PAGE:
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African Grey Wolves

These wolves (Canis lupus lupaster) are now thought to roam in several countries in Africa, including Mali, Senegal, Algeria, Ethiopia and northern Egypt. Further research is required to determine how these animals evolved and further explain their relationship with jackals. These wolves have large ears and narrow bodies, looking more like jackals than wolves, which prompted the initial confusion. The population size is unknown, and without legal protection, wolves are often killed in defence of livestock.

Ethiopian Wolves

This rare species (Canis simensis) is related to golden jackals, grey wolves and coyotes.  Ethiopian wolves hunt alone but like grey wolves, they breed cooperatively and are part of a strong social hierarchy within their family pack. Ethiopian wolves eat smaller prey than grey wolves, and this is reflected in their size (less than 40 lbs). Their habitat is restricted to high-elevation grasslands, and although the species is fully protected, the population is likely decreasing due to rabies. Annual monitoring efforts began in 2011, and the population is estimated to be less than 500 animals. To learn more about Ethiopian wolves, click here.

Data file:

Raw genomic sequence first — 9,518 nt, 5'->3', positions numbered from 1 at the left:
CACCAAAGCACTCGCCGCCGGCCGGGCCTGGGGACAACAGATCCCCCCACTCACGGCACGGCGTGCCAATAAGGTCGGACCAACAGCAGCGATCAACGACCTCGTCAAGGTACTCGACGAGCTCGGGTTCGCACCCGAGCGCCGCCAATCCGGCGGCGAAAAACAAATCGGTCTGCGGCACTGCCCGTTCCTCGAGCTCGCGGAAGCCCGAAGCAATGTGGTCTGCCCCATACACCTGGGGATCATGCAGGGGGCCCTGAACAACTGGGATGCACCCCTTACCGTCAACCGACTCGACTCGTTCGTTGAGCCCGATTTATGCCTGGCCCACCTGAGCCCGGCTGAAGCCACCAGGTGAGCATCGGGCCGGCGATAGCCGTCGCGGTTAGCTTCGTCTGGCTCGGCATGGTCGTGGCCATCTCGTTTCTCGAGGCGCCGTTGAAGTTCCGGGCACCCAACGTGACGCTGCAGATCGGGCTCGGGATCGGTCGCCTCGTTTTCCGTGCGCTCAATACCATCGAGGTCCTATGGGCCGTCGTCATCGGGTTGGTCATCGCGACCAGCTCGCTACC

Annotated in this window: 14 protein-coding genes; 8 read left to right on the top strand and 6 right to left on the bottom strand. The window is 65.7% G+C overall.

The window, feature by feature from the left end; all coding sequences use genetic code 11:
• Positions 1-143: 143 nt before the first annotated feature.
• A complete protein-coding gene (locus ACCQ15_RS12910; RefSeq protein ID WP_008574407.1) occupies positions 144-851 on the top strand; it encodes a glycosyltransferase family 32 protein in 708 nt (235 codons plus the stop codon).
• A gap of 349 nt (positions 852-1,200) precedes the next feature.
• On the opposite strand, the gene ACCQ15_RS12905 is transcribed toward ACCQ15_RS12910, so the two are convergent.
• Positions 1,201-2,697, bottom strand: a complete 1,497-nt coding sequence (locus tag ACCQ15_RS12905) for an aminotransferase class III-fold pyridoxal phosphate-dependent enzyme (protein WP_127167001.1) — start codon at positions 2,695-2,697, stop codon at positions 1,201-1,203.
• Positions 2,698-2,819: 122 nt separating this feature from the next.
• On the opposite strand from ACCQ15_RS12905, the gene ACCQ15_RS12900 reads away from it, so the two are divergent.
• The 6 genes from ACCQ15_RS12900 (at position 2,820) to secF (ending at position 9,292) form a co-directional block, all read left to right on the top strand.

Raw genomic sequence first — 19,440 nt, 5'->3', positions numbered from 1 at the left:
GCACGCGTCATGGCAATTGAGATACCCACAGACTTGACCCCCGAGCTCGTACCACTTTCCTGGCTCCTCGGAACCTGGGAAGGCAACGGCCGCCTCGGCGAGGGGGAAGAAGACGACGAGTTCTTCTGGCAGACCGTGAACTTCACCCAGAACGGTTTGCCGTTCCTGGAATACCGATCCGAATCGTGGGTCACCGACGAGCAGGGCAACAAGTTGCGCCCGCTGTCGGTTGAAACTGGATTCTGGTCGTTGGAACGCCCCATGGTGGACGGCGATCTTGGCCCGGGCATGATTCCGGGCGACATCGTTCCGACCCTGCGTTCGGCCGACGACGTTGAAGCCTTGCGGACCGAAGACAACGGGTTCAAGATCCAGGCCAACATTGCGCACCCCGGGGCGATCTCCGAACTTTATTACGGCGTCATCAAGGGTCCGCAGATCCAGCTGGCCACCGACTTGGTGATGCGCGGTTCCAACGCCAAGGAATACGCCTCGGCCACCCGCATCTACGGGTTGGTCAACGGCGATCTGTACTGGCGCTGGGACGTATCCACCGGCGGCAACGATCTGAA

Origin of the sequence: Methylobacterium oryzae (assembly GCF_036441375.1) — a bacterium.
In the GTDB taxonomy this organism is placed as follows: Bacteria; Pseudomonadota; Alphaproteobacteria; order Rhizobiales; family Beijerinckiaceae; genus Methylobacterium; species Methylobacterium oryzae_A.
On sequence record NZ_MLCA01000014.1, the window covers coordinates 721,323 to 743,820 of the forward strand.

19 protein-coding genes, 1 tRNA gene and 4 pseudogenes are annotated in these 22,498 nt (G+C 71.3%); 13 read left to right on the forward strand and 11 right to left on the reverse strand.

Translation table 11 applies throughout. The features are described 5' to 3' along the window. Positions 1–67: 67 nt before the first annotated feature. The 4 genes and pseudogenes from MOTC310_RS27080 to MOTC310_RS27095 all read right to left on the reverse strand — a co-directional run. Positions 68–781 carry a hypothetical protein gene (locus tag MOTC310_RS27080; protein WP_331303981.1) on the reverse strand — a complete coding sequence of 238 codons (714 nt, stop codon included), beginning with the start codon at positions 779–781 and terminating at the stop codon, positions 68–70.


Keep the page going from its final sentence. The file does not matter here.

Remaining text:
African wolf research and news:

 

August 10, 2012

Reviving the African Wolf Canis lupus lupaster in North and West Africa: A Mitochondrial Lineage Ranging More than 6,000 km Wide

 

January 26, 2011

New African wolf discovered
The cryptic African wolf: Canis aureus lupaster is not a golden jackal and is not endemic to Egypt.